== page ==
The Summer school
by Steven Tagle, Content Creator, New Agriculture for a New Generation

Meet The Karra Sisters

Ioanna Karra, 28, and her twin sisters Zoe and Athanasia, 26, are fourth-generation goat farmers from Elinokastro, 25 kilometers outside of Trikala. They manage the family farm “Karra-Mandraki” with 1.200 free-range goats. The sisters attended the “Summer School” training program implemented by the Agricultural University of Athens, part of the New Agriculture for a New Generation program. 

From an early age, the sisters would go to the farm and take the goats into the mountains. “We lived as migrant farmers for the first 12 years of our lives,” Ioanna said. “Every summer, from May to October, we played with the goats. We lived in a cabin, and sometimes we would have to change their grazing areas. We went all the way up to Grevena. At first, our mother wanted us to do something else because goat farming is hard work. But we don’t mind. Now we work together with our mother and our uncle. If we don’t have time for vacation, it doesn’t bother us.” 

It’s not an easy life. A typical day on the farm runs from 7 in the morning to six in the evening, when the sisters make cheese and test out new products. They work in all weather conditions, and sometimes they have problems with hunters who scare the goats or kill their dogs. And if they don’t have enough dogs to protect the goats while they graze, they can fall prey to wolves. “In the last 2 months, we lost 15 goats,” Ioanna said. 

The sisters knew from an early age that they wanted to work on the farm and pursued studies that would help them modernize and develop the family business. Ioanna studied economics at the University of Piraeus and then graduated from the Dairy School of Ioannina. The twins studied at the National Polytechnic University of Athens: Zoe studied chemical engineering with a specialization in food, and Athanasia studied electrical and computer engineering with a specialization in engines and energy. While at university, the sisters worked on the farm during vacations and holidays. They have been working with the goats full-time since 2015.

Ioanna and her sisters are improving the production process and stabilizing the quality of their products. For example, when heating milk to make yogurt, their mother used to check the temperature with her hand. If she could hold her hand in the milk for 30 seconds, she knew it was time to add the yogurt culture. Now the sisters heat the milk to a precise temperature. “It was difficult for our parents to deal with new technology,” Ioanna said. “We can track the health of the goats, the food they eat, their milk quality. We have the know-how and the time.” 

The goats graze in the forest and return to the farm to sleep and be milked. The University of Thessalias provides GPS devices so that the sisters can track the goats and see what plants they eat. “We have 15 dogs to guide the goats, and we take shifts following them around,” Ioanna said. “The goats give birth around October, and we separate the pregnant goats from the rest. We follow the pregnant ones with a car and take them back to the farm when it’s time.”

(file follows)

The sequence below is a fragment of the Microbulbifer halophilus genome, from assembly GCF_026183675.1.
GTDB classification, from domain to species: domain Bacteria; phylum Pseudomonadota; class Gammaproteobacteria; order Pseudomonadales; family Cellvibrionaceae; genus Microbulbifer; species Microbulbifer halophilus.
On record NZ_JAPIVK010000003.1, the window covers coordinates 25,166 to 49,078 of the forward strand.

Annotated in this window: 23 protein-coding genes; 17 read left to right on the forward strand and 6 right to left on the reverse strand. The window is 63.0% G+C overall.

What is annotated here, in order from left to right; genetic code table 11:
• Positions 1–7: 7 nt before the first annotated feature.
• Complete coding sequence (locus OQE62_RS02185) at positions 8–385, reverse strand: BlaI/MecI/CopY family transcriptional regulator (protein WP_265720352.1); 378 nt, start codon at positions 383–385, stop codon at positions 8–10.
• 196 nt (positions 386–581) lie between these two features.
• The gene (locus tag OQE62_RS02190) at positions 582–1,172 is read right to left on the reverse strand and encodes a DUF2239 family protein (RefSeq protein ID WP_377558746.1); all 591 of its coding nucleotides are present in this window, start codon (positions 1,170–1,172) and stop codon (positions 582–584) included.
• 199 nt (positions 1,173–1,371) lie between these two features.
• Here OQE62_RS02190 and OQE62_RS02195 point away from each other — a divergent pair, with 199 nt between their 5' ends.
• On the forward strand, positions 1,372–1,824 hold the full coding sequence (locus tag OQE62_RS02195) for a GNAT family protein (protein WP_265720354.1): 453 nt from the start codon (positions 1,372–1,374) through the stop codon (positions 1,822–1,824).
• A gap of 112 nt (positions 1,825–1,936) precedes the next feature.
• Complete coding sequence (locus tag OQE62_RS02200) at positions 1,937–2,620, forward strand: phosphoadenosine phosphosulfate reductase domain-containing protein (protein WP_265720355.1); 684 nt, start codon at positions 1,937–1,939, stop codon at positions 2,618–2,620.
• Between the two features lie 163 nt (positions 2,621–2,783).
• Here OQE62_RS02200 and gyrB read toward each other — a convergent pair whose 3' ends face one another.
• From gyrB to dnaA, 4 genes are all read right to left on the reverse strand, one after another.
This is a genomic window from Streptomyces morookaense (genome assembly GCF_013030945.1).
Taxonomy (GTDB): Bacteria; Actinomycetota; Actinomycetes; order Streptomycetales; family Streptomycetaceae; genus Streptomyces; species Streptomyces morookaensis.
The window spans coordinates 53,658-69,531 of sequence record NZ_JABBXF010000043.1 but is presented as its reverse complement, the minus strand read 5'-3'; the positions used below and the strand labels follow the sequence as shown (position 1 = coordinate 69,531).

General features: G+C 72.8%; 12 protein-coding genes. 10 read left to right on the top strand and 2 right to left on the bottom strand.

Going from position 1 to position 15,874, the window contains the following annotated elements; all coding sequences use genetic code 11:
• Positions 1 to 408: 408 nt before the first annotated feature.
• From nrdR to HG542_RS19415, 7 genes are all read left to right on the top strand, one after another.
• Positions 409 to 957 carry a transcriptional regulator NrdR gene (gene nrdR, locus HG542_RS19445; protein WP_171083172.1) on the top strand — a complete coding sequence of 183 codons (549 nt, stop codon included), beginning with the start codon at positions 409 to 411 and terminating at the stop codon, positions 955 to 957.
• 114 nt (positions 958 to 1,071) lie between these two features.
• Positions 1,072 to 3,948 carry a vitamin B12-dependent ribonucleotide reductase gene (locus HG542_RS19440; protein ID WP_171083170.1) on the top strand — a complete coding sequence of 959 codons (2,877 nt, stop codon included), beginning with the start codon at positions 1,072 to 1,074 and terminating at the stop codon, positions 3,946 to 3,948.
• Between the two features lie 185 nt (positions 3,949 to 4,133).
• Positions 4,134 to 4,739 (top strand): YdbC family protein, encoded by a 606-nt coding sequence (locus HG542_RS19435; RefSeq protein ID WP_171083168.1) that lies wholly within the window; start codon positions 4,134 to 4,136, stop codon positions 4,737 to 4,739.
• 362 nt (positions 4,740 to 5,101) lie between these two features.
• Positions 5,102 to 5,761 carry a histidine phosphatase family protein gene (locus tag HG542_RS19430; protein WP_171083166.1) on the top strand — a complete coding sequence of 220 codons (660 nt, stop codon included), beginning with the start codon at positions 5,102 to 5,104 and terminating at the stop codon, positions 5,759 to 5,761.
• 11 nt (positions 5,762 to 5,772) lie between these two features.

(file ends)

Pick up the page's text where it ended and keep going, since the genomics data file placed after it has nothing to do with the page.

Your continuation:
Visions for the Future

The Karra sisters would like to launch their own brand of goat milk products: milk, yogurt, kefir, cream cheese, and other goat cheeses. They want to prove that the plants that the goats eat (which range from mint and cistus to oak or strawberry plants) have an impact not only on the taste of their milk, but also on its nutritional value. During AUA’s week-long “Summer School” in Trikala, the sisters sampled different products like feta cheese with truffle oil, which gave them ideas for products of their own. They also received theoretical training and professional advice and had a chance to meet other local producers. 

“We want to move forward, but it’s much harder than it was 10 years ago,” Ioanna said. “The price of milk goes down every year, and profits are dropping. Now 0.45 euros per kilo for regular goat milk and 0.50 euros per kilo for organic goat milk is considered a good price.” The sisters want to open a plant to process free-range milk products with other local producers in order to give their milk the value it deserves. They’ve made sketches and studies for the new business and applied to a Greek program that gives money to farmers so that they can manufacture products. But it’s been difficult to find collaborators. “There are five other goat farmers in Elinokastro, but they are skeptical of our plan. They think we have an ulterior motive,” Ioanna said. “Before, everyone wanted to be at the top, but now people want to cooperate. We really want to change the mentality.” 

In the future, the sisters would like to welcome visitors to the farm to see how they work. “You could play with a little goat, see how it is milked and fed, then follow the goat paths through the forest, and at the end, we could offer some of our unique products,” Ioanna said. “Most people admire the fact that we are young women running this farm. We want people to love goats as much as we do. They are very clever!”